SFTR ‘ish’ USA

SFTR 'ish' US blog image

New daily reporting obligations for bilateral repo trades have been proposed in the US. Our regulatory subject matter expert Jonathan Lee looks at the background to the announcement and reviews what’s being proposed. 

It’s been a long time coming…

The G20 Financial Stability Board agreed a mandate to enact securities financing reporting at the end of 2015 as a direct result of the last financial crisis. There were significant concerns stemming from the crisis about the role played by ‘shadow banks’ (non-banks offering credit intermediation) and the repo, securities lending and margin lending markets. Given how opaque the US repo market remains, recent market episodes and rising rates have raised alarm within the US Treasury and have heightened the need to implement Dodd Frank Act responsibilities. Finally we’re starting to see signs of SFTR USA, albeit a rather piecemeal, fragmented affair in comparison with the European regulation. The US approach is also significantly more pragmatic and cost-focused.

Since November 2019, the only SFT data collection taking place was a process where the Office of Financial Research (OFR) of the US Treasury department took details of centrally cleared funding transactions in the US repo market directly from the DTCC, together with tri-party repo activities facilitated by Bank of New York acting as tri-party agent. In March 2022, the SEC released a consultation to start to tackle reporting requirements for the US securities lending market (Regulation 10c-1) but further feedback on the results of that consultation remain imminent. This leaves a significant gap for reporting of the US uncleared bilateral repo market.  

Reporting regime for US uncleared bilateral market proposed

On 5 January 2023, the OFR published a 60-day consultation on implementing a reporting regime for the US uncleared bilateral repo market. Responses to this consultation are due on 6 March 2023 (OFR reserve the right to extend this). This follows a pilot data collection study conducted by the OFR over three days in June 2022, in which nine dealers volunteered to take part. This new proposal, in conjunction with the SEC proposals covering securities lending will start to bridge the significant regulatory gaps in the US SFT market reporting coverage. The OFR found that the gap represents 60% of total repo lending by primary dealers and 37% of total repo borrowing.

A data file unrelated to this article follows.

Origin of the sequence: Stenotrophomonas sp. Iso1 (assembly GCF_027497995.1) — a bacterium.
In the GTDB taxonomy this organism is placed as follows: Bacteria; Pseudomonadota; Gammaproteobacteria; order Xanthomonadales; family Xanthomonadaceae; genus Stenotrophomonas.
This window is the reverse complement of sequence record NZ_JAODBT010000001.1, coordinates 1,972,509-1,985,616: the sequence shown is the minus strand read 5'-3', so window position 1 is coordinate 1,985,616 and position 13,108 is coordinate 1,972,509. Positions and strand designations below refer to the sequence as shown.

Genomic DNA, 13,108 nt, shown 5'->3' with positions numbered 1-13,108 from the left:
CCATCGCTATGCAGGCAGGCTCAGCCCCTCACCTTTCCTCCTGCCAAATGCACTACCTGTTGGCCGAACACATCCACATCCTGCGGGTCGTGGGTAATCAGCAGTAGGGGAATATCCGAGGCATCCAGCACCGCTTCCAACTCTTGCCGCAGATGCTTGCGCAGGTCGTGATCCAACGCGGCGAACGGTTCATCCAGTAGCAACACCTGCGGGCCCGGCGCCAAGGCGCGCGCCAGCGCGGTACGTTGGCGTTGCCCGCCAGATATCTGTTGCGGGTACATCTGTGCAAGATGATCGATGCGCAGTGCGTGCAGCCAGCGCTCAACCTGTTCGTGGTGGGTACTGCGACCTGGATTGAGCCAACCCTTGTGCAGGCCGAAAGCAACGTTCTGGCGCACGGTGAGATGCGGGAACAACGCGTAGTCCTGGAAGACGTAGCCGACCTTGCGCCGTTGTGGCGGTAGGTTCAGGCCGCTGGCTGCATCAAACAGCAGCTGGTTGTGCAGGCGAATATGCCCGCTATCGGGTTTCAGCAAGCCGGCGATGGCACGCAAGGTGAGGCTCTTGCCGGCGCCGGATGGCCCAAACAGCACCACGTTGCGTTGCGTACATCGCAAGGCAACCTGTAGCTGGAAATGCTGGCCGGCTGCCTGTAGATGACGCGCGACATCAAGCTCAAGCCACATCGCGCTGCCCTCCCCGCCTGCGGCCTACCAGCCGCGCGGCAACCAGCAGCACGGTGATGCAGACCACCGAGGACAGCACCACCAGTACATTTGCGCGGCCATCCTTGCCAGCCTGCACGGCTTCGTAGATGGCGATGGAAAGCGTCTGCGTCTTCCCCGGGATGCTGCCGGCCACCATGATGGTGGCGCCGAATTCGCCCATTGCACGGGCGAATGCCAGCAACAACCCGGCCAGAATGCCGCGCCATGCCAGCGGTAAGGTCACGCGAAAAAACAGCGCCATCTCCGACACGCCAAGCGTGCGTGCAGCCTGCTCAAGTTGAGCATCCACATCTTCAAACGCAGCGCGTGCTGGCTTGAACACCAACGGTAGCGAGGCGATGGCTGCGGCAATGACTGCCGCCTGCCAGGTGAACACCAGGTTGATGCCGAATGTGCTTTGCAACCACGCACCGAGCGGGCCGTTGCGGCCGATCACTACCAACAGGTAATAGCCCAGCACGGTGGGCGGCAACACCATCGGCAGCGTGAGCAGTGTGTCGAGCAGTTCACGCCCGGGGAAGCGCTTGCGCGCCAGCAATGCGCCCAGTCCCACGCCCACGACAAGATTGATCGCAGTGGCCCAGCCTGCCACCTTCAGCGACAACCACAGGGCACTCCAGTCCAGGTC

Approximately 40 US repo counterparties in scope

At present, the proposals will focus on a reporting requirement for US brokers, dealers and other financial counterparties whose extended guarantees in the uncleared repo market exceed $10 billion, with these approximately 40 market counterparties accounting for more than 90% of the market by volume. In addition, they propose to capture any other financial companies with over $10 billion in extended guarantees where non-cleared borrowing from non-broker, non-dealer lenders takes place to prevent any data gaps now or in the future.

ISO 20022 – field definitions ‘too broad’

The OFR is considering reporting in either its own data elements format or the existing definitions under the ISO 20022 format. However, its initial thought is that ISO 20022 field definitions are too broad for its purposes. For example, the OFR wants all rates to be quoted on an Act/360 day-count basis, not using the 14 permissible conventions in ISO 20022 schemas. Primary focus is on reporting by borrowers (collateral givers).

Current proposals include:

  • Trade executed under (but not limited to) Master Repurchase Agreements (MRA) and Global Master Repurchase Agreements (GMRA)
  • To potentially exclude sell-buyback as well as any securities lending transactions
  • Collection of in-scope transactions settled internationally or denominated in currencies other than USD would be included to prevent regulatory avoidance and to provide greater insight into cross-border activities.

OFR repo reporting looks set to establish LEI and UTI as truly global standards

  • To adopt Legal Entity Identifiers (LEIs) to identify market participants
  • To adopt Unique Transaction Identifiers (UTIs) for ease of systemic risk monitoring.

Required fields currently limited to 33 (vs. 155 in Europe)

33 Reportable fields are proposed

File observation date

Trade timestamp

Floating rate

Covered reporter LEI

Start date

Floating rate reset frequency

Cash lender LEI

End date


Cash lender name

Minimum maturity date

Securities identifier type

Cash borrower name

Cash lender internal identifier

Security identifier

Cash borrower LEI

Cash borrower internal identifier

Securities quantity


Start leg amount

Securities value

Netting set

Close leg amount

Securities value at inception

Transaction ID

Current cash amount

Securities value currency

Unique transaction ID

Start leg currency


Trading platform


Special instructions notes or comments

The consultation in full, together with its supporting documents, can be accessed here.

Responses to the consultation can be submitted online or by mail to: Office of the Chief Counsel, Office of Financial Research, 717 14th Street NW, Washington, DC 20220.

  • For a confidential discussion about the quality of your existing SFT and money market reporting obligations or impending US obligations, please get in touch.